When: Wednesday, May 29, 2024, 2:00 PM - 3:00 PMWhere: Online
As part of the Underworlds series, this event engages with the wild / feral as a site of global dis/ordering. Rather than focusing only on how wildlife is formally recognised or regulated in (international) law, the event foregrounds the material patterns of dis/ordering that the ‘wild’ – as a site of both containment and refusal – reveals or generates. We thereby aim to explore the new legal geographies, subjectivities, and modes of power and resistance that an attention to these unconventional or unruly sites and actors can engender. This also entails reflection on new methodological repertoires that help us study and navigate the world as seen through this lens, as works on feral ecologies or the feral atlas inspired. How can we become attuned to such ‘wild legalities’ – to ‘the hierarchies and slippages between wild and domestic, nature and culture, native and settler, human and nonhuman life’? How can this more-than-human perspective help us conceptualize and counteract settler-colonial orders and the legal regimes enabling those? Can we make ‘legally legible the conditions under which wildness manifests itself – not as a counterpoint to humanness, but as a meeting between species’? Which legal locations and geographies can emerge from this perspective?
Irus Braverman is Professor of Law, Adjunct Professor of Geography, and Research Professor at the Department of Environment and Sustainability at the State University of New York at Buffalo. She is author and editor of thirteen monographs and collections, including Planted Flags: Trees, Land, and Law in Israel/Palestine (Cambridge UP, 2009) Zooland: The Institution of Captivity (Stanford UP, 2012), Coral Whisperers: Scientists on the Brink (U of California P, 2018), and Settling Nature: The Conservation Regime in Palestine-Israel (U of Minn P., 2023).
Floris De Witte is Associate Professor at LSE Law School. His research focuses on the interaction between EU law and politics, as well as on EU legal geography. Floris teaches a range of courses on EU law at the LLB and LLM. He is an affiliated member of the LSE European Institute. Floris sits on the editorial board of the German Law Journal and European Law Open.
**Please note this seminar is online and joining details will be sent the day before.
Engagement with practices of global ordering is often guided towards specific locations and legacies: the sovereign state, the formal sources and standards of international law, the intricacies of global diplomacy, the historical juncture and its (anti-)heroes, the international palaces of hope in Geneva, New York, or The Hague. These explorations entail ideas of where power resides and where it is to be unmasked or undone – ideas implicitly grounded in modernist geographies, temporalities, and subjectivities. Starting from the limits of these familiar perspectives, this lecture and workshop series traces the multiple ways in which these sites, actors, and events are cabined, crossed, and cut apart by alternative material arteries, lineages, and languages of global dis/ordering.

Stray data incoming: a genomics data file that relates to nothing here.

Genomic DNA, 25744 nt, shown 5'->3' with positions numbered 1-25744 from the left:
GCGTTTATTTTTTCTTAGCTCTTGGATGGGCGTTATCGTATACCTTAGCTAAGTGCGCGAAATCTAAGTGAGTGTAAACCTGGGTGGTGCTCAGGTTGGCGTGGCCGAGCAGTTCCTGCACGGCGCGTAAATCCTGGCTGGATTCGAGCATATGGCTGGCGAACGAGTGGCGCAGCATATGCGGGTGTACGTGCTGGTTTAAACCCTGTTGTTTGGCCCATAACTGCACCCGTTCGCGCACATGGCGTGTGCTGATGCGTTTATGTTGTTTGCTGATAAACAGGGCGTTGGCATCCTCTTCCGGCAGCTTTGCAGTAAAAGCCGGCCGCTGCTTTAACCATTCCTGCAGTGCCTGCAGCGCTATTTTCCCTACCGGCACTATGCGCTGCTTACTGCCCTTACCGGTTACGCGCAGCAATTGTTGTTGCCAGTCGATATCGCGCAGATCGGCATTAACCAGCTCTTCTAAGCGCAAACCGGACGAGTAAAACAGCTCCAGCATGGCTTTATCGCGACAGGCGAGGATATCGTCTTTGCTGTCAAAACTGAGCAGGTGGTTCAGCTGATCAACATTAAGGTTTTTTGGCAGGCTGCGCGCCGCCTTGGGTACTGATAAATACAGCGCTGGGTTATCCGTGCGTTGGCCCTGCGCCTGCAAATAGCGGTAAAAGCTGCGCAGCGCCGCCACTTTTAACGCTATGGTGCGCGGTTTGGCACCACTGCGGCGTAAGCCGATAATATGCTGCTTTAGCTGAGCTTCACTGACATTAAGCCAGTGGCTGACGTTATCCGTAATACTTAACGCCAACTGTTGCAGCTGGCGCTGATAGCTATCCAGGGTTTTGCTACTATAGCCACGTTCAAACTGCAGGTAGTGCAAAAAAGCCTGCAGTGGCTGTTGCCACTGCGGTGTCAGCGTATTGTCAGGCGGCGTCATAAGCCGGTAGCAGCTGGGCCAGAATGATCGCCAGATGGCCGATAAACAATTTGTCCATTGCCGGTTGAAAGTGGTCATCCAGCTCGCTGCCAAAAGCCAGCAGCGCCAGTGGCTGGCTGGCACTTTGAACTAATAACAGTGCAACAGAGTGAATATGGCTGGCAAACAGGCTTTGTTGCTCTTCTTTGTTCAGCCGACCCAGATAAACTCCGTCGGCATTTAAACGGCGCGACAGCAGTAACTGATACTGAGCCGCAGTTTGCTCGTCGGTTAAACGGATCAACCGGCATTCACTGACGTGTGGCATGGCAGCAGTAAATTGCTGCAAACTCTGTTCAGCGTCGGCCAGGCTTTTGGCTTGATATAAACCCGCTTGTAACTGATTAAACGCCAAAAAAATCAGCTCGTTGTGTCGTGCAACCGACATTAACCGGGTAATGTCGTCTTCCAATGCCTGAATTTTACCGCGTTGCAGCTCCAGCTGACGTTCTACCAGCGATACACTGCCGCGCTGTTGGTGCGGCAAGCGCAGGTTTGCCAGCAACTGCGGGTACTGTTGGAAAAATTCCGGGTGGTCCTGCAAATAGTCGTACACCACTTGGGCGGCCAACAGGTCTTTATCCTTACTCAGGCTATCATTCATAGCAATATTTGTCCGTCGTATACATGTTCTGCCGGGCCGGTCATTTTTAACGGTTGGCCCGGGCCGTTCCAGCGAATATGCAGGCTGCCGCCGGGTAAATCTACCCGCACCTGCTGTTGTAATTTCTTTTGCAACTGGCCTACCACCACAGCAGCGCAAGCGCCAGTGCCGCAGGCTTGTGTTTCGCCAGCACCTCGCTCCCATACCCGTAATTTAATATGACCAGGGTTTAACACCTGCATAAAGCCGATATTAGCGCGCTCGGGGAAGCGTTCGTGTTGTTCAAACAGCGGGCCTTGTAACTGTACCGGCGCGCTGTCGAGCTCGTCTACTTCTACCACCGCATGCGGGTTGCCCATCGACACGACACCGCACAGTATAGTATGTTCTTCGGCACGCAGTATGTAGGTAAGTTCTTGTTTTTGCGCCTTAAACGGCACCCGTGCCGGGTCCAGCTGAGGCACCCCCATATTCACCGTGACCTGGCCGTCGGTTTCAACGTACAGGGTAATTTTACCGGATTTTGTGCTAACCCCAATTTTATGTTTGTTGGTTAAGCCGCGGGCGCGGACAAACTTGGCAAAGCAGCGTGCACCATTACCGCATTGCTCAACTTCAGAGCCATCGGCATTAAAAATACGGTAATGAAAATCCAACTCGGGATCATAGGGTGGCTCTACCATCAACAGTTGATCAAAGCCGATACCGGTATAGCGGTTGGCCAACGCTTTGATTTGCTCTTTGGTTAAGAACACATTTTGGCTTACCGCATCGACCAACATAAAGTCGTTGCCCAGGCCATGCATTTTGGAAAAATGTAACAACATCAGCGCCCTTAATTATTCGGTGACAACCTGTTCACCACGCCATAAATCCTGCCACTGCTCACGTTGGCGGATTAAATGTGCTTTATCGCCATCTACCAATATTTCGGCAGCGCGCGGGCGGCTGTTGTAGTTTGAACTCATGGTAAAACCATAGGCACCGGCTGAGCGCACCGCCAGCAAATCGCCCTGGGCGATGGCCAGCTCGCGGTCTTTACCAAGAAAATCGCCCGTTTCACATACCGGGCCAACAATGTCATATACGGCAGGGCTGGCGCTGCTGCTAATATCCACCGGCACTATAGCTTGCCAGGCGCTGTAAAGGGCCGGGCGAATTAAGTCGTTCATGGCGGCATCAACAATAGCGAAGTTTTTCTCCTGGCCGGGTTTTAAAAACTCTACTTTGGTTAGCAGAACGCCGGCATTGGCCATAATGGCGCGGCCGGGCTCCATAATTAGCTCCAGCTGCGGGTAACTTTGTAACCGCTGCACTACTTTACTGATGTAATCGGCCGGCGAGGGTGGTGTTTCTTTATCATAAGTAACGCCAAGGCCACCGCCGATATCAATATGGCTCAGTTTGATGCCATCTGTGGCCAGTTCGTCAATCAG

The series takes as starting point that authority and order are not fixed properties of specific actors or institutions, but the result of ongoing material processes of ordering and world-making. As such, it traces unconventional forms and sites of global dis/ordering – from raw materials to projections of hope – as material, infrastructural, and discursive compositions that shape patterns of power. The encounter between old- and new materialist, Marxist and decolonial methodologies and modes of critique is one of the key objectives of this series. Its aim, however, is not only methodological: it aspires to inspire new ethical and political openings that attend to our inevitable complicity in taking part in these processes, and reveal new modes of resistance and refusal, of struggle and sociality. These interventions are not narrowly targeted at the old nemeses of critique – the state, the truth, the universal – but work from within both entrenched and emergent material sites and practices of dis/ordering: oceans, oil / coal, breath, debt, commons, frontier(s), waste, hope, wild / feral, vessels.
Find out about all the events in the series.
The series is convened by Marie Petersmann and Dimitri Van Den Meerssche and co-organised by QMUL (the Institute for Humanities and Social Sciences and the Centre for Law and Society in a Global Context) and the LSE Law School.